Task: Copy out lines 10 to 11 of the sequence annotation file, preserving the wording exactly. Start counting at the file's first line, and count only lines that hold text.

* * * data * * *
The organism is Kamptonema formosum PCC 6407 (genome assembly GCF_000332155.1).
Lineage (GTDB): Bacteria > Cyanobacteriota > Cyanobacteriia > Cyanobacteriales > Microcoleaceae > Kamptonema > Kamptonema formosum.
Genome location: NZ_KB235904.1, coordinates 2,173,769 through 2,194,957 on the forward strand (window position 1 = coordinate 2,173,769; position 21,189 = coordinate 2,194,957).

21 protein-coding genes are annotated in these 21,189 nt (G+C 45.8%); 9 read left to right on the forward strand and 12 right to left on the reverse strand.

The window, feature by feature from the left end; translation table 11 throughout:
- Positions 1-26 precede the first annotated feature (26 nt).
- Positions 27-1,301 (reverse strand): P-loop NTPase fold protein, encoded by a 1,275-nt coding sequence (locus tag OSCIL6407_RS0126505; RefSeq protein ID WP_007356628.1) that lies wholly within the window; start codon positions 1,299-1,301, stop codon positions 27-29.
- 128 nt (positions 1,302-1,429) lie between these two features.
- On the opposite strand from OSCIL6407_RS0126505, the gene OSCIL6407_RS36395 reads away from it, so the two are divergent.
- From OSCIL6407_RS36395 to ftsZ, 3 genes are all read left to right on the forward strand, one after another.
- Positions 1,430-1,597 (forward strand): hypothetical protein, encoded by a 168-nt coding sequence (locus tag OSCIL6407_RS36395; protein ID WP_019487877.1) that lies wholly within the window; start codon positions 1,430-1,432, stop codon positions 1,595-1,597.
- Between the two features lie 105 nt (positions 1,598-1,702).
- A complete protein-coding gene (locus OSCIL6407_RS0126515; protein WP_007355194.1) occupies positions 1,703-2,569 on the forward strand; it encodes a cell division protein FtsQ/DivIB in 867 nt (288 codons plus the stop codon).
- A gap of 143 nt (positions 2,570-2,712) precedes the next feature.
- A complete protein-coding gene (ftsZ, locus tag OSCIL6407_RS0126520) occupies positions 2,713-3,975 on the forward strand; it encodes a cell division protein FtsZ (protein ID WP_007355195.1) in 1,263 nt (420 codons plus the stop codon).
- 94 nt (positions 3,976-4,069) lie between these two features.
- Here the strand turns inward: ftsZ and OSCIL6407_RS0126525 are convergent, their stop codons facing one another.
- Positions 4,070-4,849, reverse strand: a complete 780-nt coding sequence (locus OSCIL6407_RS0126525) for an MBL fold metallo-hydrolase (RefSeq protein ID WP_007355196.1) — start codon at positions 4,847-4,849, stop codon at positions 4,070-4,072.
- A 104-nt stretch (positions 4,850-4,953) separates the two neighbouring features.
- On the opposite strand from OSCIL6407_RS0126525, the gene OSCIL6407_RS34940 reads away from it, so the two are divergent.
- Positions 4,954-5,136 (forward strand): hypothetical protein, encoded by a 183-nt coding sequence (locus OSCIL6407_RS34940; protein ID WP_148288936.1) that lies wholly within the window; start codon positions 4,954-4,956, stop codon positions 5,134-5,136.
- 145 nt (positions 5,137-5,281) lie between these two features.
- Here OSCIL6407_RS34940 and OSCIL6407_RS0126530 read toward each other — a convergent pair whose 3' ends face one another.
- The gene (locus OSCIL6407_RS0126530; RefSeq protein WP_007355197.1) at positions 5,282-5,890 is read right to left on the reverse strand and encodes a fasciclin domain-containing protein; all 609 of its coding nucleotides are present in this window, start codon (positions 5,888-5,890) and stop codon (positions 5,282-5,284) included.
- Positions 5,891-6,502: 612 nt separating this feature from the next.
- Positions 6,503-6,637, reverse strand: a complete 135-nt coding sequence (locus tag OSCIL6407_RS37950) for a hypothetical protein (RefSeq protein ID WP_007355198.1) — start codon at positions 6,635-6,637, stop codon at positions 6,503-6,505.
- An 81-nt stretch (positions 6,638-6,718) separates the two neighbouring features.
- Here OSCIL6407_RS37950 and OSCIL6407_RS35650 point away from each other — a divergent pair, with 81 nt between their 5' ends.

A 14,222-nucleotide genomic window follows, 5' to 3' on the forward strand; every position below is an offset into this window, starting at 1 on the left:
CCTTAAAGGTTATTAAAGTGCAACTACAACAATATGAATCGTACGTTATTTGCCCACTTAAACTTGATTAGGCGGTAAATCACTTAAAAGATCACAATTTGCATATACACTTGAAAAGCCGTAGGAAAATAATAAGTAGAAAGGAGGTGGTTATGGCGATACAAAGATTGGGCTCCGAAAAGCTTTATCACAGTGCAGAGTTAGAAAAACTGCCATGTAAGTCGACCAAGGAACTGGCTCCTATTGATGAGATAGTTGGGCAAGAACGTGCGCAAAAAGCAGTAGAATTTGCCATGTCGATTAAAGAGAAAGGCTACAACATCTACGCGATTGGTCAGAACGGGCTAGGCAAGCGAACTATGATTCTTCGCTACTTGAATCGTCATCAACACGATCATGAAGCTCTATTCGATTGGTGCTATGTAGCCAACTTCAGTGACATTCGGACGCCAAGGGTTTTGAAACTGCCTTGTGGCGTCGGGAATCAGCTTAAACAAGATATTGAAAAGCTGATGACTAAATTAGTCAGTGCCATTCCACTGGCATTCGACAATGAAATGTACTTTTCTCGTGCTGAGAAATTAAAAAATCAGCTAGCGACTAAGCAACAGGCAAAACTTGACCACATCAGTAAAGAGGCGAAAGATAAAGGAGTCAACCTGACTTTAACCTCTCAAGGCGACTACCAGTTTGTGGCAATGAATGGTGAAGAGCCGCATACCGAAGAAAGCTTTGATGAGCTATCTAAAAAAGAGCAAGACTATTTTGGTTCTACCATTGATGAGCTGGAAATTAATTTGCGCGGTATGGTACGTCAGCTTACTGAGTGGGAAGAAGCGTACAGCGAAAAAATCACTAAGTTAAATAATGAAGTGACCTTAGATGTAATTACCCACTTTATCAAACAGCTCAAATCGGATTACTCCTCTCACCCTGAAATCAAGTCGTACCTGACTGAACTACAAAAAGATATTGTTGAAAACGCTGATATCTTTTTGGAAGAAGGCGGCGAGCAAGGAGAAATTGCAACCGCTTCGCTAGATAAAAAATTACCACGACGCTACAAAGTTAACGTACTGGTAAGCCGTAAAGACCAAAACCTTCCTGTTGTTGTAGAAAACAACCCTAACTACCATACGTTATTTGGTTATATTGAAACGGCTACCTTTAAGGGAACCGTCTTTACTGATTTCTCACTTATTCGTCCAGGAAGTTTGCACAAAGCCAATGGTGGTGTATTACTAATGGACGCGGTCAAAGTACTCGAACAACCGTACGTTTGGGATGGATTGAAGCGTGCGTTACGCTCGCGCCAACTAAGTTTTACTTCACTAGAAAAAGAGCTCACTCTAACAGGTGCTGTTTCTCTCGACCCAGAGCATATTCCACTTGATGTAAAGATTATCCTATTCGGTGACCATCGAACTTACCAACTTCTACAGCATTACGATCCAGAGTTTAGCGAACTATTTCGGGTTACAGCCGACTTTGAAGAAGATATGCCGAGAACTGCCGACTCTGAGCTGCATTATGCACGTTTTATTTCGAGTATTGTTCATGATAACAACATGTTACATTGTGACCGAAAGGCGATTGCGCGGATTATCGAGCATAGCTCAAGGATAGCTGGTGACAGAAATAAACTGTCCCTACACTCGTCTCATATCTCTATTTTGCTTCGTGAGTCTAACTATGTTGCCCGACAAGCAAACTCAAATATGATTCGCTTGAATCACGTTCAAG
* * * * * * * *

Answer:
- From OSCIL6407_RS36395 to ftsZ, 3 genes are all read left to right on the forward strand, one after another.
- Positions 1,430-1,597 (forward strand): hypothetical protein, encoded by a 168-nt coding sequence (locus tag OSCIL6407_RS36395; protein ID WP_019487877.1) that lies wholly within the window; start codon positions 1,430-1,432, stop codon positions 1,595-1,597.